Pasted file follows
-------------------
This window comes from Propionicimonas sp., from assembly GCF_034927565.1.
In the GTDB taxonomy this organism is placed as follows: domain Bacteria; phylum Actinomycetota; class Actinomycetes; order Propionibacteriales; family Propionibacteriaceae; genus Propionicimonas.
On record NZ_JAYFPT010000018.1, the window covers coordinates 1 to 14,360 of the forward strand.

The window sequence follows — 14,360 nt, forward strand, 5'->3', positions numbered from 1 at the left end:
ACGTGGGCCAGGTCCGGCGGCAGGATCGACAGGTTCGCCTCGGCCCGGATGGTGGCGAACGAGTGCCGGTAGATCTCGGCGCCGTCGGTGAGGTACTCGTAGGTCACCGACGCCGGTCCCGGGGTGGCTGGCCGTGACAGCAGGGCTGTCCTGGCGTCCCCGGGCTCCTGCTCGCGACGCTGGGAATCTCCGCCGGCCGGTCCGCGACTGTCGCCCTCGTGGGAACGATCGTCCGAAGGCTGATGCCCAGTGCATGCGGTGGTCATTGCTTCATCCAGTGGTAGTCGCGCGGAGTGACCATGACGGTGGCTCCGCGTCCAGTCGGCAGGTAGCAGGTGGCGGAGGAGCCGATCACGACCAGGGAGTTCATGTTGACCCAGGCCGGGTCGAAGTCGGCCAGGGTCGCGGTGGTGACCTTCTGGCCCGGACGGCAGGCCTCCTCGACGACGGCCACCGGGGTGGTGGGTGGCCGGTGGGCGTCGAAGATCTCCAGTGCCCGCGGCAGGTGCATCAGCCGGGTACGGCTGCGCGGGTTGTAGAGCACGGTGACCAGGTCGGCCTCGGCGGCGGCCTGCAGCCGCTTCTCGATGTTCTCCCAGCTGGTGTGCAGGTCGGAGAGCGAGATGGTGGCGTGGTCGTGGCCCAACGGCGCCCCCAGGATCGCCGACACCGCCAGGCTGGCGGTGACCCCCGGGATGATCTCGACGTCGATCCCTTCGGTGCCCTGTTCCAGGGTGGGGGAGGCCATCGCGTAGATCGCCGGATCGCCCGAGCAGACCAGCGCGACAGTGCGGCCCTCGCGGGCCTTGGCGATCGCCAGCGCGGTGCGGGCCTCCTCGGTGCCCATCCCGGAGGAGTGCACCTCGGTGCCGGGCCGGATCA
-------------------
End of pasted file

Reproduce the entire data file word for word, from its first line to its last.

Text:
This window comes from Propionicimonas sp., from assembly GCF_034927565.1.
In the GTDB taxonomy this organism is placed as follows: domain Bacteria; phylum Actinomycetota; class Actinomycetes; order Propionibacteriales; family Propionibacteriaceae; genus Propionicimonas.
On record NZ_JAYFPT010000018.1, the window covers coordinates 1 to 14,360 of the forward strand.

The window sequence follows — 14,360 nt, forward strand, 5'->3', positions numbered from 1 at the left end:
ACGTGGGCCAGGTCCGGCGGCAGGATCGACAGGTTCGCCTCGGCCCGGATGGTGGCGAACGAGTGCCGGTAGATCTCGGCGCCGTCGGTGAGGTACTCGTAGGTCACCGACGCCGGTCCCGGGGTGGCTGGCCGTGACAGCAGGGCTGTCCTGGCGTCCCCGGGCTCCTGCTCGCGACGCTGGGAATCTCCGCCGGCCGGTCCGCGACTGTCGCCCTCGTGGGAACGATCGTCCGAAGGCTGATGCCCAGTGCATGCGGTGGTCATTGCTTCATCCAGTGGTAGTCGCGCGGAGTGACCATGACGGTGGCTCCGCGTCCAGTCGGCAGGTAGCAGGTGGCGGAGGAGCCGATCACGACCAGGGAGTTCATGTTGACCCAGGCCGGGTCGAAGTCGGCCAGGGTCGCGGTGGTGACCTTCTGGCCCGGACGGCAGGCCTCCTCGACGACGGCCACCGGGGTGGTGGGTGGCCGGTGGGCGTCGAAGATCTCCAGTGCCCGCGGCAGGTGCATCAGCCGGGTACGGCTGCGCGGGTTGTAGAGCACGGTGACCAGGTCGGCCTCGGCGGCGGCCTGCAGCCGCTTCTCGATGTTCTCCCAGCTGGTGTGCAGGTCGGAGAGCGAGATGGTGGCGTGGTCGTGGCCCAACGGCGCCCCCAGGATCGCCGACACCGCCAGGCTGGCGGTGACCCCCGGGATGATCTCGACGTCGATCCCTTCGGTGCCCTGTTCCAGGGTGGGGGAGGCCATCGCGTAGATCGCCGGATCGCCCGAGCAGACCAGCGCGACAGTGCGGCCCTCGCGGGCCTTGGCGATCGCCAGCGCGGTGCGGGCCTCCTCGGTGCCCATCCCGGAGGAGTGCACCTCGGTGCCGGGCCGGATCA